The debate surrounding public lands continues to rage inside the Beltway on the heels of the first Congressional session of the year. A new House Bill (H.R. 621) introduced by Representative Jason Chaffetz (R-Utah) on January 24 aims to sell 3.3 million acres of public land scattered around 10 western states. The Disposal of Excess Federal Lands Act seeks to sell federal land in Arizona, Colorado, Idaho, Montana, Nebraska, Nevada, New Mexico, Oregon, Utah and Wyoming that “have been deemed to serve no purpose for taxpayers.”
The land targeted has been previously identified as “suitable for sale to non-federal entities” by the Clinton Administration, calling for its “responsible disposal.” As of now, the tracts of land targeted have not been publicly identified.
“The long overdue disposal of excess federal lands will free up resources for the federal government while providing much-needed opportunities for economic development in struggling rural communities,” Chaffetz said in a news release.
It seems the politicians on Capitol Hill have forgotten to whom the land actually belongs. You, me and every other citizen of this country. Public ground is simply managed by the federal government. What right does Congress have to decide that your land serves no purpose to you?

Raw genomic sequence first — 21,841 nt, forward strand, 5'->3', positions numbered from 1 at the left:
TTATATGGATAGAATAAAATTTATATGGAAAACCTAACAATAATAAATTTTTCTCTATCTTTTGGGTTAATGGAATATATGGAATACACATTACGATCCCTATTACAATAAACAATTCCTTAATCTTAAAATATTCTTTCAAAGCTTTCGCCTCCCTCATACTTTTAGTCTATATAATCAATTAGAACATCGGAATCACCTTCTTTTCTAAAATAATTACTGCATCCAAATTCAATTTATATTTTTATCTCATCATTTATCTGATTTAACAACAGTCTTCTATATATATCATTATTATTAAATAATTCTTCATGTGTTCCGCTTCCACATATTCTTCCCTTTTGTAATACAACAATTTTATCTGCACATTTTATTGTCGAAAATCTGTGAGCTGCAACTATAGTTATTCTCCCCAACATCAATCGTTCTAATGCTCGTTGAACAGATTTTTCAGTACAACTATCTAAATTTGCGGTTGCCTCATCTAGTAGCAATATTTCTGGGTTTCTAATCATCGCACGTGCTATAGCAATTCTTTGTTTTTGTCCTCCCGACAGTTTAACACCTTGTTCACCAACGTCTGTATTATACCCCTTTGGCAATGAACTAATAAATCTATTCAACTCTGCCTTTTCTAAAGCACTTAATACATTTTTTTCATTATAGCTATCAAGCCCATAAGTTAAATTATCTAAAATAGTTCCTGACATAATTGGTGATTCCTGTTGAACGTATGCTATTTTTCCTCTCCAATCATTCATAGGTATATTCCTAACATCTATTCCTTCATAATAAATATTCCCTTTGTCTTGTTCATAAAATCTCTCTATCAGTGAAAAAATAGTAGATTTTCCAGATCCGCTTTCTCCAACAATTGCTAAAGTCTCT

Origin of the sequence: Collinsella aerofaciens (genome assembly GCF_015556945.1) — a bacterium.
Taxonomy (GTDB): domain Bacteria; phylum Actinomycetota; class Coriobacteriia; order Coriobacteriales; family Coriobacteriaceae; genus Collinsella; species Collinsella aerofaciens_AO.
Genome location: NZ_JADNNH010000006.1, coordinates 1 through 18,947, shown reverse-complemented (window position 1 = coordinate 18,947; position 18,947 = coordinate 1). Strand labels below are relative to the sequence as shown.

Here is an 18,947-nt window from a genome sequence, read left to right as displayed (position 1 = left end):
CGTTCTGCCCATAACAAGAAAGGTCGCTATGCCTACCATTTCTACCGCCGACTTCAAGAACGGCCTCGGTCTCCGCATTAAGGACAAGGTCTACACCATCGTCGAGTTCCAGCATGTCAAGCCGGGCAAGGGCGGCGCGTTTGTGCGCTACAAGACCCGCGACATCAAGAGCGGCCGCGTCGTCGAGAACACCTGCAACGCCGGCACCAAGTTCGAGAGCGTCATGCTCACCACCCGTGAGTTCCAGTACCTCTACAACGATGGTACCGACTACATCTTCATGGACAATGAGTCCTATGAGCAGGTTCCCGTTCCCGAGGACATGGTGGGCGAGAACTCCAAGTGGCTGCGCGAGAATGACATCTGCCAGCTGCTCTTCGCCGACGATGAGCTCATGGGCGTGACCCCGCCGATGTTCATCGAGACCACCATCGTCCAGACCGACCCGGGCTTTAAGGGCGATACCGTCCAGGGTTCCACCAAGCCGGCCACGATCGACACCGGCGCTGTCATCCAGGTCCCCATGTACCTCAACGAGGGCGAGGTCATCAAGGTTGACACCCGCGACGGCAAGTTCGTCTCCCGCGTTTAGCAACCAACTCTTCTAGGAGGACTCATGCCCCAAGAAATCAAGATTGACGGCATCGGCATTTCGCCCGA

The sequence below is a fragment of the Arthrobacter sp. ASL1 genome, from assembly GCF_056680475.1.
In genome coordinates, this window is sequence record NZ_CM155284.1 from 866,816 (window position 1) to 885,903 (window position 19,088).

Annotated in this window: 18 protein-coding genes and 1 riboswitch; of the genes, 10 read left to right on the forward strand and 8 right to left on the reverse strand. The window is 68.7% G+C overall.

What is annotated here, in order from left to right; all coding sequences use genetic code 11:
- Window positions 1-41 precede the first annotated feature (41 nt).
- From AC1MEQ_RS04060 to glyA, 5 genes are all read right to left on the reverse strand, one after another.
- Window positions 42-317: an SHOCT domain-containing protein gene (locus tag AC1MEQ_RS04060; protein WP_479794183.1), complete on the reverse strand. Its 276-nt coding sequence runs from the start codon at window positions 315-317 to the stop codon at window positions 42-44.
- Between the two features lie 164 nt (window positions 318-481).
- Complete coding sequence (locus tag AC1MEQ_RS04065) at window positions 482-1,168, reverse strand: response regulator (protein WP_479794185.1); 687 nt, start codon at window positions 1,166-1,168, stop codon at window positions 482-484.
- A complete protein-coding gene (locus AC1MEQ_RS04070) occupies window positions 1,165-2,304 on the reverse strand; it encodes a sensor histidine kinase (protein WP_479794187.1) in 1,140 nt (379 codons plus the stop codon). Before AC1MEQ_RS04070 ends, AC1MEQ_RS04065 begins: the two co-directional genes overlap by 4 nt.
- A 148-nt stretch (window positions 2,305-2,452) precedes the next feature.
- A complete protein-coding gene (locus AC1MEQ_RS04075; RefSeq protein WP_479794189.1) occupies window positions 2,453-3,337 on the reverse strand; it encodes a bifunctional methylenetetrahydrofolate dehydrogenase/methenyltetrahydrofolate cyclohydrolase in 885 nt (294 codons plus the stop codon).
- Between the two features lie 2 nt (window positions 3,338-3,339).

Chaffetz also introduced H.R. 622, which would “terminate the law enforcement functions of the Forest Service and the Bureau of Land Management (BLM) and to provide block grants to the states for the enforcement of federal law on federal land under the jurisdiction of these agencies, and for other purposes.” This would mean law enforcement on BLM and Forest Service lands would be the responsibility of local officials. The Utah Republican argues the bill would work to restore local law enforcement.
What’s more, earlier in the month, House Republicans altered the process of how Congress calculates the cost of transferring federal lands to the states and other entities. By doing so, it’s now easier for Congress to give up control of public lands. Proponents of selling federal land argue that local control of the properties would better take into account the needs of nearby residents. However, critics have voiced concerns that once federal land is transferred to states, some of which may not have sufficient funding to manage the properties, those officials could sell the land to private developers.
You don’t have to sit back and watch your public land sell to the highest bidder. Take action. Call your local representative today and tell them you disagree with the decision to sell federal lands. And while you’re at it, consider partnering with the Theodore Roosevelt Conservation Partnership and Backcountry Hunters and Anglers, both of which work tirelessly everyday to keep public lands in your hands.